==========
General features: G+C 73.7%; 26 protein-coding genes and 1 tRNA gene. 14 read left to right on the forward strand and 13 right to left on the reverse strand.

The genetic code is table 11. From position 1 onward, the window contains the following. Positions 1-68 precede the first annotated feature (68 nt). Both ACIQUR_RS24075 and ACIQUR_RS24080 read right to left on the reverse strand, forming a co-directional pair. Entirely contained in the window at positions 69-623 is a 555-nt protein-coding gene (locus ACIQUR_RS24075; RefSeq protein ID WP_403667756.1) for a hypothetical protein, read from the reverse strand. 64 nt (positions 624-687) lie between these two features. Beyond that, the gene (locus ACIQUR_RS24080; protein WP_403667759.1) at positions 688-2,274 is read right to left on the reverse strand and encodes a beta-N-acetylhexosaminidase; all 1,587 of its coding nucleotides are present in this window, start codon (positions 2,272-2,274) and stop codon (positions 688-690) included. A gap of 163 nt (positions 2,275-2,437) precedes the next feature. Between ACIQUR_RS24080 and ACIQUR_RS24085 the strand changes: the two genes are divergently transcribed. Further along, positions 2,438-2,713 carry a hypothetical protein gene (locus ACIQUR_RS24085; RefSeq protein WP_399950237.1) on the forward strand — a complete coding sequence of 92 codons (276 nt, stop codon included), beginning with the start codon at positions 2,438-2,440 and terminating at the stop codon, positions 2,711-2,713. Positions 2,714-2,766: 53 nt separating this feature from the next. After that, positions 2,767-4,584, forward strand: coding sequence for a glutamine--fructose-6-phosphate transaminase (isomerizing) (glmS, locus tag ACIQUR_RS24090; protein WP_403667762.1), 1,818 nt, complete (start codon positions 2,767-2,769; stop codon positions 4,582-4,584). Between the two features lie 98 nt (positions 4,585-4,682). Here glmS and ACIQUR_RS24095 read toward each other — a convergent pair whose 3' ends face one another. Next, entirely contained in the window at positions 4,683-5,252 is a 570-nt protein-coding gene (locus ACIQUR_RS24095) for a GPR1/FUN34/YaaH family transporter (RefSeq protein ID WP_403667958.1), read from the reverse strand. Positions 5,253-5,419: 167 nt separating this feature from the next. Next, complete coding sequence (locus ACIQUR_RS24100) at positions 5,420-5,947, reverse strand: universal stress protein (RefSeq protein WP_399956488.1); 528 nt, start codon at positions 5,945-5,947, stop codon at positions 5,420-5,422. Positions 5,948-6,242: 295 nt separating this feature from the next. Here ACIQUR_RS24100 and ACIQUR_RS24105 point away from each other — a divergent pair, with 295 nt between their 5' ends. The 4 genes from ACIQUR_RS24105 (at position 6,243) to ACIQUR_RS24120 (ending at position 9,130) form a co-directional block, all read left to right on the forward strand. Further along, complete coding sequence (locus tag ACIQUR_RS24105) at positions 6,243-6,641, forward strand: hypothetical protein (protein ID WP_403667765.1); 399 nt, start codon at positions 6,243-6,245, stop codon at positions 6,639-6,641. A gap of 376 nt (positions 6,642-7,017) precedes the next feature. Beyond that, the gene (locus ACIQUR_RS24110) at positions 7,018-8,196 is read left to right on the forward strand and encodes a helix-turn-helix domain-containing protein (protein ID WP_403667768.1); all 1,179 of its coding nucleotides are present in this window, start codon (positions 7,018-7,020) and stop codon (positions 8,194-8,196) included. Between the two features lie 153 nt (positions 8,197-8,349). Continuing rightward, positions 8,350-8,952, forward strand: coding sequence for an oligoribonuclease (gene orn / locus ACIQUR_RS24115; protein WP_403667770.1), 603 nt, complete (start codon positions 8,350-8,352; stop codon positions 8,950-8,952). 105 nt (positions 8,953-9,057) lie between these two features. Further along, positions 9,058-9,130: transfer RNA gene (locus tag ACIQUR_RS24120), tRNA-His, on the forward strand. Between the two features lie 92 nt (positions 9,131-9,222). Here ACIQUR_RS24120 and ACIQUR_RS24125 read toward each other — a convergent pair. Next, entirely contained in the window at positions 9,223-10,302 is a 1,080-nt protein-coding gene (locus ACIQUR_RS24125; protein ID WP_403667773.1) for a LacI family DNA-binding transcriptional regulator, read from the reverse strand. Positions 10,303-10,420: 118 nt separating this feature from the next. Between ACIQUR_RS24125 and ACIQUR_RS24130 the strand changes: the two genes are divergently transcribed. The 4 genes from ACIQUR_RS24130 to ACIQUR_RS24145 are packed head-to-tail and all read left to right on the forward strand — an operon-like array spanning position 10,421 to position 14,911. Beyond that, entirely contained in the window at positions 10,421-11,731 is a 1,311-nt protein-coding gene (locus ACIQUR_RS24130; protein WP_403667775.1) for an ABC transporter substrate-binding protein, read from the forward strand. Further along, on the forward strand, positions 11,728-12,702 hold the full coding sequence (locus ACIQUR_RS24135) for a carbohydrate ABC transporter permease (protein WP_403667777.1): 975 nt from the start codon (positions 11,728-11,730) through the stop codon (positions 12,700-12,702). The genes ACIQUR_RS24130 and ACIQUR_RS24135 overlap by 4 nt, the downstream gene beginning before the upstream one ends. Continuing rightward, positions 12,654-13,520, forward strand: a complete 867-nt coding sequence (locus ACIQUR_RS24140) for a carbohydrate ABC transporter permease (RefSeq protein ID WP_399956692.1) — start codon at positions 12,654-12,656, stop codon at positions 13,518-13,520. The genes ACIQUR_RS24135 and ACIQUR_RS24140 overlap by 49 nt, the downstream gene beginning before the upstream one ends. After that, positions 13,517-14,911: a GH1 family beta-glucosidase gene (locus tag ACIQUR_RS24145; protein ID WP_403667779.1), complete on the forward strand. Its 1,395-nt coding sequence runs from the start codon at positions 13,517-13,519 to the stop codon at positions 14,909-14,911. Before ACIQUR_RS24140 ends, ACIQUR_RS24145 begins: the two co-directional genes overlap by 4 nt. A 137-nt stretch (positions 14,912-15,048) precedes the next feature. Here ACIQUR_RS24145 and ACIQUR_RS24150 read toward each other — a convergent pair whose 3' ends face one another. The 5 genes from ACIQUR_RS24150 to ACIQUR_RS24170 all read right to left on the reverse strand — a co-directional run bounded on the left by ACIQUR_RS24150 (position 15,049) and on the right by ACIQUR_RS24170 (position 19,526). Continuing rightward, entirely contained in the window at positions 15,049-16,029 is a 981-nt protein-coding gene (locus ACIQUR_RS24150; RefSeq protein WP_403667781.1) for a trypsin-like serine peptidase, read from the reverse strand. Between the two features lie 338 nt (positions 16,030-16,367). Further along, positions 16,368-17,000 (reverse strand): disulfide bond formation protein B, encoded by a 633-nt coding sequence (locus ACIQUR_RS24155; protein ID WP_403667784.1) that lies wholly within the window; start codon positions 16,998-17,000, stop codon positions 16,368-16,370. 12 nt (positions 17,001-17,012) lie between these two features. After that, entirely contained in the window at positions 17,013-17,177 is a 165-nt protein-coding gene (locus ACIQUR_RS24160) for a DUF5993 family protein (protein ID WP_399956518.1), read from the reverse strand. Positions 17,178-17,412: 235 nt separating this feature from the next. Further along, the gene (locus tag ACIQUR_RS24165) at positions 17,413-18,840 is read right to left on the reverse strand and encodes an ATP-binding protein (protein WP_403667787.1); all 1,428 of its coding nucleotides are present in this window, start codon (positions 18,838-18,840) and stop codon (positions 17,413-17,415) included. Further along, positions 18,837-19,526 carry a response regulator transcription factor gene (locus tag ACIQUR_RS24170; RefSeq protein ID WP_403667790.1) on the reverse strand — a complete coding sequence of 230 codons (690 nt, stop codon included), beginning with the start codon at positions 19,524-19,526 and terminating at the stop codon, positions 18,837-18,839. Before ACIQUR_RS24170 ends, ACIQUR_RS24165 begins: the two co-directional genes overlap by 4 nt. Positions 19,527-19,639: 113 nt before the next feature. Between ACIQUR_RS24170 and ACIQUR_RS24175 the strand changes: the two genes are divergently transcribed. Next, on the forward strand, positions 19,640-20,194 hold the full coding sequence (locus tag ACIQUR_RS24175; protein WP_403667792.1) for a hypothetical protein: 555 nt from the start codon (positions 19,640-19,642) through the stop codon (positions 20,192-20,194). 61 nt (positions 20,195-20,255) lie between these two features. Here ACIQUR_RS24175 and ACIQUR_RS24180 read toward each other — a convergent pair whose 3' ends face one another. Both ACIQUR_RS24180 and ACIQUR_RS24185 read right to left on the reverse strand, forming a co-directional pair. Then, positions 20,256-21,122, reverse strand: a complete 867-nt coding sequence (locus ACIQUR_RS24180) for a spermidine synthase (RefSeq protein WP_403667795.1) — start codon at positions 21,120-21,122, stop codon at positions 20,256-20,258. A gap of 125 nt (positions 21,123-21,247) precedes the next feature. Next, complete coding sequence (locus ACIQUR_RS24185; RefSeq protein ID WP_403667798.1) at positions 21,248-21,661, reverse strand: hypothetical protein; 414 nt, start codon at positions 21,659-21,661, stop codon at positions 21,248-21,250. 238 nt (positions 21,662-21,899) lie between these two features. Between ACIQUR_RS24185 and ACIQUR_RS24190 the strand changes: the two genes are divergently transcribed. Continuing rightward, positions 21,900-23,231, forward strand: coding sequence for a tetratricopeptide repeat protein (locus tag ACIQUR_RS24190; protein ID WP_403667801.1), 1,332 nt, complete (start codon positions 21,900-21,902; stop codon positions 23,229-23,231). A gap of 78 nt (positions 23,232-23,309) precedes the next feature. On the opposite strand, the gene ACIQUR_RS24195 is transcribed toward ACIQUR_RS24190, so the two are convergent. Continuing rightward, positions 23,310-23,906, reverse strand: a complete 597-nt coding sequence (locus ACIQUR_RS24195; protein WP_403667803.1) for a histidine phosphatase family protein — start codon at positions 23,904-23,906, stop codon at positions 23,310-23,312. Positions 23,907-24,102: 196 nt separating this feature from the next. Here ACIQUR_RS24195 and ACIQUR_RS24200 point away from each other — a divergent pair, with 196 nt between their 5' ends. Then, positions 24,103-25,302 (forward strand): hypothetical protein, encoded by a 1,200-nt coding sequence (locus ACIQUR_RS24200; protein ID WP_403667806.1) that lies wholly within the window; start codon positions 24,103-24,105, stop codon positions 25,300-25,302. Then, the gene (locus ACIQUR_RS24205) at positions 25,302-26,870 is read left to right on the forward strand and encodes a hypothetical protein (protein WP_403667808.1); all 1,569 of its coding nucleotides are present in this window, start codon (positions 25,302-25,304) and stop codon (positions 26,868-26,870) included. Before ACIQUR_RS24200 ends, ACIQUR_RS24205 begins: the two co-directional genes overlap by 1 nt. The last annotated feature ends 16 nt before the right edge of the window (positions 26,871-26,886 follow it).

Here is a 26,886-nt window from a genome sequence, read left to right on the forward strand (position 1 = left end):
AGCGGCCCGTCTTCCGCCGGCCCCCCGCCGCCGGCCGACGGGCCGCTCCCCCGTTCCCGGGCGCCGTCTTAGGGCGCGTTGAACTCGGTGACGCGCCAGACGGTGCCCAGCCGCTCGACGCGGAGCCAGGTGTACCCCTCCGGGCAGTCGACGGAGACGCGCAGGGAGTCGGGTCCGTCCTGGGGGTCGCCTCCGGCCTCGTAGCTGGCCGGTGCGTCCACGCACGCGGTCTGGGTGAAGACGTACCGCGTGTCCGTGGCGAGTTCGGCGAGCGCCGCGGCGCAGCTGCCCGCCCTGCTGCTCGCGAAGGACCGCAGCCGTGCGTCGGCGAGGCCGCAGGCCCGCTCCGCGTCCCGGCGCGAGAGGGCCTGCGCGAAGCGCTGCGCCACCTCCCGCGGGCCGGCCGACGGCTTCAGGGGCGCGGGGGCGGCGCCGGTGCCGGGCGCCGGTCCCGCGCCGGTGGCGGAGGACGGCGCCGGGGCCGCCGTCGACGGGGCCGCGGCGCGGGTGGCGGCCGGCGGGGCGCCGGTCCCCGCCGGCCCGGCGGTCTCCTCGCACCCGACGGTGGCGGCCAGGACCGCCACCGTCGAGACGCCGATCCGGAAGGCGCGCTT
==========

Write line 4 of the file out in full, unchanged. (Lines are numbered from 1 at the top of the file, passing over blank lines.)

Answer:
AGCGGCCCGTCTTCCGCCGGCCCCCCGCCGCCGGCCGACGGGCCGCTCCCCCGTTCCCGGGCGCCGTCTTAGGGCGCGTTGAACTCGGTGACGCGCCAGACGGTGCCCAGCCGCTCGACGCGGAGCCAGGTGTACCCCTCCGGGCAGTCGACGGAGACGCGCAGGGAGTCGGGTCCGTCCTGGGGGTCGCCTCCGGCCTCGTAGCTGGCCGGTGCGTCCACGCACGCGGTCTGGGTGAAGACGTACCGCGTGTCCGTGGCGAGTTCGGCGAGCGCCGCGGCGCAGCTGCCCGCCCTGCTGCTCGCGAAGGACCGCAGCCGTGCGTCGGCGAGGCCGCAGGCCCGCTCCGCGTCCCGGCGCGAGAGGGCCTGCGCGAAGCGCTGCGCCACCTCCCGCGGGCCGGCCGACGGCTTCAGGGGCGCGGGGGCGGCGCCGGTGCCGGGCGCCGGTCCCGCGCCGGTGGCGGAGGACGGCGCCGGGGCCGCCGTCGACGGGGCCGCGGCGCGGGTGGCGGCCGGCGGGGCGCCGGTCCCCGCCGGCCCGGCGGTCTCCTCGCACCCGACGGTGGCGGCCAGGACCGCCACCGTCGAGACGCCGATCCGGAAGGCGCGCTT